I have been reading How Music Works by David Byrne. It’s a wonderful book and I would recommend it to any music lover. It reminds me of a very funny story that I will share with you here.

How Music Works – David Byrne

In 1992 I was asked to support David Byrne on his NZ tour.

We played Wellington and Auckland and in both cities me and my band spent a bit of time with him talking about life and music and sharing the usual whisky that seems to accompany these tours. But that’s another story.

The David Byrne support was a very exciting one for me. I was a huge Talking Heads fan and to have the chance to perform on the same stage as one of my favourite song writers of all time was a dream come true.

The first show was Auckland, and we were at the Logan Campbell centre waiting for our sound check. It is standard for the support act to wait around for hours while the main act works out the best sound and lighting for the the night. To be honest that’s all part of the fun.

But this night the clock was ticking loudly and the doors were only half an hour away from opening – everyone was getting very concerned that we might not get a sound check, but there was nothing we could do so we just sat and watched and waited.

David Byrne jumped down from the stage and came up to us. “I am nearly finished and I know there isn’t a lot of time so why don’t you all set up your gear now, while we finish what we are doing, because I would really like you to have a sound check.”

Yes it’s true.  He really was that nice.

I have this theory that very talented people are also very generous of spirit and have great manners. They have a confidence that only arrives with a complete acceptance of their work.

Anyway, we set up our gear while David Byrne finished his sound check .He wrapped up and came over and said something like – “Have a great gig, I look forward to hearing your music”

I think we had about 15 minutes left until the doors opened, so we had to hurry to get a sound check done. Wayne Bell was hurriedly tightening drum nuts and the guitarists were mucking around with their guitar amps.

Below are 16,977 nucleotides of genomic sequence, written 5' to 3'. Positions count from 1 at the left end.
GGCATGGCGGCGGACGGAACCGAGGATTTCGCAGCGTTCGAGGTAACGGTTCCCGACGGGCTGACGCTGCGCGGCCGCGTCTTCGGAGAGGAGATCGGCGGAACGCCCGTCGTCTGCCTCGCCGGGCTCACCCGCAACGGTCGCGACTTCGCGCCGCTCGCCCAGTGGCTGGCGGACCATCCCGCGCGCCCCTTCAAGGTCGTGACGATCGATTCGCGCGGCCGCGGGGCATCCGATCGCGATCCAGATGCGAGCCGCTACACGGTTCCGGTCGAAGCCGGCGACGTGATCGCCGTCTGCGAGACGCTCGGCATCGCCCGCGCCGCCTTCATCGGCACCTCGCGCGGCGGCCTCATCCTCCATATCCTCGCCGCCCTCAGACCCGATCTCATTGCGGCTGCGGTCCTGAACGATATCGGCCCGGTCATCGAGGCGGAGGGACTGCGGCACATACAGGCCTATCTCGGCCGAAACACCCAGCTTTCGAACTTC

We were all very high-spirited when we heard a great thunderous voice.


We all looked up and saw this guy saying over and over I HAVE A PURPLE SHIRT!

The band looked at each other and we all agreed that – yes he had a purple shirt on.

“I have a purple shirt!  See this purple shirt. I am the stage manager. NOBODY FUCKIN MOVES until the man with the purple shirt says so.

He walked up VERY close to Wayne Bell and said in a menacing voice, “Get this fuckin’ gear off the stage now”

We are all like – whoa!!!!

For me it was all getting a bit much. I was already nervous about the performance and very close to tears.

The doors were about to open, the purple shirt man was adamant we had to take our gear off stage, we were really confused and couldn’t believe what we were hearing.

We tried to explain how David Byrne had suggested we jump up and start setting up – but Mr Purple Shirt was not listening. We started to disembark.

Next thing Greg Peacock of Oceania Sound was on stage. He said very quietly to the man with a purple shirt…

“I have a green shirt, and the thing is I own all this sound equipment –so lay off the band or me and my crew are going to pack up all the gear and go home.” So that was that.

We had a 5 minute sound check and played our show.

Then we watched David Byrne.  He was amazing.